“We entered the election campaign period with longstanding concerns about bigotry in our politics and our governing party. Now we worry that Islamophobia is ‘oven-ready’ for government. Mr Johnson has been entrusted with huge power, and we pray it is exercised responsibly for all Britons,” the MCB’s Secretary-General Harun Khan said. 
The warning came as accusations of Islamophobia within the Conservative Party continue to plague it.
Despite concern that Islamophobia is “oven-ready” for government, a record number of Muslim MPs were elected on Thursday, with 19 winning seats in the general election; an increase of four from the last election in 2017.
Of these, 15 belong to the Labour Party and the other four, including Chancellor of the Exchequer Sajid Javid, are Conservatives. 
As the UK saw a record number of 220 women elected to the House of Commons, this trend was also seen in the number of Muslim women, with 10 winning seats. 
Despite this, Muslims are still not proportionally represented in parliament.
Only 3 percent of the UK’s 650 MPs are Muslim, whilst the country’s Muslim population stands at around 5 percent.
The MCB’s concerns about bigotry and Islamophobia were echoed on Thursday by ex-party chairwoman Baroness Sayeeda Warsi, the first female Muslim cabinet member.
Warsi said the Conservative Party “must start healing its relationship with British Muslims,” and the fact that her colleagues in the party had retweeted comments from Islamophobes Tommy Robinson and Katie Hopkins was “deeply disturbing.” 
She added: “An independent inquiry into Islamophobia is a must — the battle to root out racism must now intensify.”
The Tory peer has repeatedly called for an inquiry into Islamophobia in the Conservative Party, and told BBC Radio 4’s Today program in November that the party had a “deep problem” with Islamophobia. 
“Remember, we’re now four years into these matters first being brought to the attention of the party … the fact that we’re still prevaricating about even having an inquiry, and the kind of inquiry we’re going to have, shows just how dismissive the party have been on the issue of Islamophobia.”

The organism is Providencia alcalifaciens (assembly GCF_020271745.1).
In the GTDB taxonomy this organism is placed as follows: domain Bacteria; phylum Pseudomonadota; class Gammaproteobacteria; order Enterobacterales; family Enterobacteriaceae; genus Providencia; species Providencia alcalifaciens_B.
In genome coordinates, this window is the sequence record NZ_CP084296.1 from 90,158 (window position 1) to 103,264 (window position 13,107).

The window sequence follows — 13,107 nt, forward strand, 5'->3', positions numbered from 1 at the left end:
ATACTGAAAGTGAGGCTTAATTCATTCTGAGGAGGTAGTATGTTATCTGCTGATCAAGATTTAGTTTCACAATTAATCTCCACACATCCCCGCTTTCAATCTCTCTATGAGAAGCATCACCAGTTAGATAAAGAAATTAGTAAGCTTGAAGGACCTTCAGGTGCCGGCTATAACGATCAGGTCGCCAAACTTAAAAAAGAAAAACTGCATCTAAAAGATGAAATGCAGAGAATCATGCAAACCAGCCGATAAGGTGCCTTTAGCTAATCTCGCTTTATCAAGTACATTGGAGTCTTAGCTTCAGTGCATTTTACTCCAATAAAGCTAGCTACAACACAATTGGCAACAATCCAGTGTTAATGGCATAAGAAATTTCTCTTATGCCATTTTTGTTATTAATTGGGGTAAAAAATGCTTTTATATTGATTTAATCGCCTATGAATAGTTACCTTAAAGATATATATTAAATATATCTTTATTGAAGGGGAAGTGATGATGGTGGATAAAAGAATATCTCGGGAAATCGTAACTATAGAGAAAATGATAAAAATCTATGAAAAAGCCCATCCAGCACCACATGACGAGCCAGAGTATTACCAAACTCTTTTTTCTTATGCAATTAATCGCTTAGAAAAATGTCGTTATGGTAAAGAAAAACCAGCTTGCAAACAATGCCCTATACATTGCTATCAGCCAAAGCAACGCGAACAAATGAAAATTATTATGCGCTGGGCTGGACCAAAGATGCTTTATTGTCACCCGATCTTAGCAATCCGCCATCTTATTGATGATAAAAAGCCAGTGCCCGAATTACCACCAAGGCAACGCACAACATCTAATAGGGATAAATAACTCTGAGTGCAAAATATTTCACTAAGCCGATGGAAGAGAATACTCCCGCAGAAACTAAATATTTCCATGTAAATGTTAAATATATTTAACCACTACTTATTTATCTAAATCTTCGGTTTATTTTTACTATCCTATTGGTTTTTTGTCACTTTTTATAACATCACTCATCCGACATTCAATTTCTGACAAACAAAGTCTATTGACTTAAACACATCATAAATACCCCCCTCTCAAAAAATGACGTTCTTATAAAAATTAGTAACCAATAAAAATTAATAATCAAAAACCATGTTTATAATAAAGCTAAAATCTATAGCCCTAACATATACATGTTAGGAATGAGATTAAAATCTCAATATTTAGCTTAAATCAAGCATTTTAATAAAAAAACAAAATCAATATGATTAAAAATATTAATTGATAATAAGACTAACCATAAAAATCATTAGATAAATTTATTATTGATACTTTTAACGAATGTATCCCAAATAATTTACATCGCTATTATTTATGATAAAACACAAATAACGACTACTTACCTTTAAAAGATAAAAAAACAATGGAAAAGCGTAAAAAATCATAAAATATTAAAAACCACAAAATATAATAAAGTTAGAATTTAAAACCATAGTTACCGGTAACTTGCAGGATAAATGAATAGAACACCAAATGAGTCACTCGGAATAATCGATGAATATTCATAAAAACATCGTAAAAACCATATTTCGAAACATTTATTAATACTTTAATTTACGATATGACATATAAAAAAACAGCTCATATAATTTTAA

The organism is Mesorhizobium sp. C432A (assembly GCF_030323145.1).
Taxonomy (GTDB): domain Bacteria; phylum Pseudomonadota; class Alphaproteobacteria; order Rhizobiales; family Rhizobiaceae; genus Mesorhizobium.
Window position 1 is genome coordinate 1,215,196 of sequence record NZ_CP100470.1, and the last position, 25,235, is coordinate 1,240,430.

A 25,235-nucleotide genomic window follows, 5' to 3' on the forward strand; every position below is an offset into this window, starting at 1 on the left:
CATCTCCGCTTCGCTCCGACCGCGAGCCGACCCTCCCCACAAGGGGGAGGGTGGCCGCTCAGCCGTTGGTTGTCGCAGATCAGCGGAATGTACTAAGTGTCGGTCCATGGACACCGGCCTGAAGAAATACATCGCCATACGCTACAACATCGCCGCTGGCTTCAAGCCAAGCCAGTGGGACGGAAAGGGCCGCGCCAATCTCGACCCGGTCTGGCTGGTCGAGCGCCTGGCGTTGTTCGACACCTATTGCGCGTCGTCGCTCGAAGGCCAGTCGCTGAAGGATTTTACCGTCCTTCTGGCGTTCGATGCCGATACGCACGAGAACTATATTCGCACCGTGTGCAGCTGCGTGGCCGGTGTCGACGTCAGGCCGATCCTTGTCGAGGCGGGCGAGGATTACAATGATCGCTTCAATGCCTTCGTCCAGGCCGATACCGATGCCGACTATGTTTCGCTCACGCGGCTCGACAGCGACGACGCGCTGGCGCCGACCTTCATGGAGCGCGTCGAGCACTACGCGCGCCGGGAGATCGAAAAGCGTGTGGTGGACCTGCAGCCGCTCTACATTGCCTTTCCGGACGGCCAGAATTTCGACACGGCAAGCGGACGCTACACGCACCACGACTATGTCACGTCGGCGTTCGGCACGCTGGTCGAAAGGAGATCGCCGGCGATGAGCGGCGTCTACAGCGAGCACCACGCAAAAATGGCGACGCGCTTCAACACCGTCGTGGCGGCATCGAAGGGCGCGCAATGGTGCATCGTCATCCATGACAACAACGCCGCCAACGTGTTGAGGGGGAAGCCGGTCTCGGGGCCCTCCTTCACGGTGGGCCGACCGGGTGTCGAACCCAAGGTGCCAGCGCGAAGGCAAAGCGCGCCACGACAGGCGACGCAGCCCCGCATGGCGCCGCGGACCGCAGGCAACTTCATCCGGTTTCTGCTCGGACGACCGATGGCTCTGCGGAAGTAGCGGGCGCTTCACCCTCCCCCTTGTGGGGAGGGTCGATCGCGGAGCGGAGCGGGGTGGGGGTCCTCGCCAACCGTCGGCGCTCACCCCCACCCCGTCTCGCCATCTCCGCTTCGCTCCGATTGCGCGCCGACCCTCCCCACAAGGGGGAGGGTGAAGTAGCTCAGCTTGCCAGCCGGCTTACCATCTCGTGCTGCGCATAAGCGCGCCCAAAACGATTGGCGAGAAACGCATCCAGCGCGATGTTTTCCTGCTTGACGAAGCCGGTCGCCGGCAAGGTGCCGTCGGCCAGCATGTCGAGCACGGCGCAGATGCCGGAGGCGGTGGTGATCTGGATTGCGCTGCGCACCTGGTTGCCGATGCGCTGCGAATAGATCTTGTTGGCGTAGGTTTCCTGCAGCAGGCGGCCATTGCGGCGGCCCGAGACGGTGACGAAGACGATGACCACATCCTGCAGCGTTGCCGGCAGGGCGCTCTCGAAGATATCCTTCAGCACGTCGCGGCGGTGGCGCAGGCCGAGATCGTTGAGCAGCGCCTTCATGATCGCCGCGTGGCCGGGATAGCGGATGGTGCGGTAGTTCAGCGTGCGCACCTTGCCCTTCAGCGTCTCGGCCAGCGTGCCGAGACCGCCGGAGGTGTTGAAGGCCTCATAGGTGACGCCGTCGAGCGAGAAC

Britain's opposition Labour Party leader Jeremy Corbyn and Labour MP for Bolton South East Yasmin Qureshi (L) attend a general election campaign event in Bolton, Britain December 10, 2019. (Reuters)


Later in November, Johnson apologized for the “hurt and offence” that had been caused by Islamophobia in the Conservative Party, and said that an inquiry into “every manner of prejudice and discrimination” would begin by Christmas. 
Despite apologizing, he remained silent about his own comments on Muslim women wearing the niqab in his Daily Telegraph column in August 2018, when he wrote that Muslim women wearing it “look like letter boxes” or “bank robbers.”
Fourteen party members were suspended in March after posting Islamophobic or racist comments on social media, and a member who had previously been suspended in 2015 for comments on social media was due to stand in local elections this year. 
Peter Lamb was readmitted to the party after he had served a suspension and apologized for his comments.
Lamb, who has since quit the party, tweeted in 2015: “Islam (is) like alcoholism. The first step to recovery is admit you have a problem.”
Yasmin Qureshi, a female Muslim Labour MP, has held her Bolton South East seat since 2010 and was re-elected on Thursday for the fourth time.
Speaking to Arab News, Qureshi said many Muslims were “very fearful and very disappointed” at Johnson’s victory.
“Generally, you can say whatever you want about Muslims in this country now and nobody is really bothered, nobody challenges it, and if it is challenged, it is very mildly dealt with.
“Islamophobia is a big issue and although everybody rightly spoke about anti-semitism, there was not as much emphasis and talk about Islamophobia.
“Islamophobia is not just in the Conservative party, it is actually in the establishment. It is especially present in the media in this country; most of the newspapers of our country are very right-wing and anti-Muslim.
She added: “It doesn’t matter whether you malign Muslims, it’s essentially okay, you can get away with it. That is sadly a reflection of the current state of affairs in the UK.”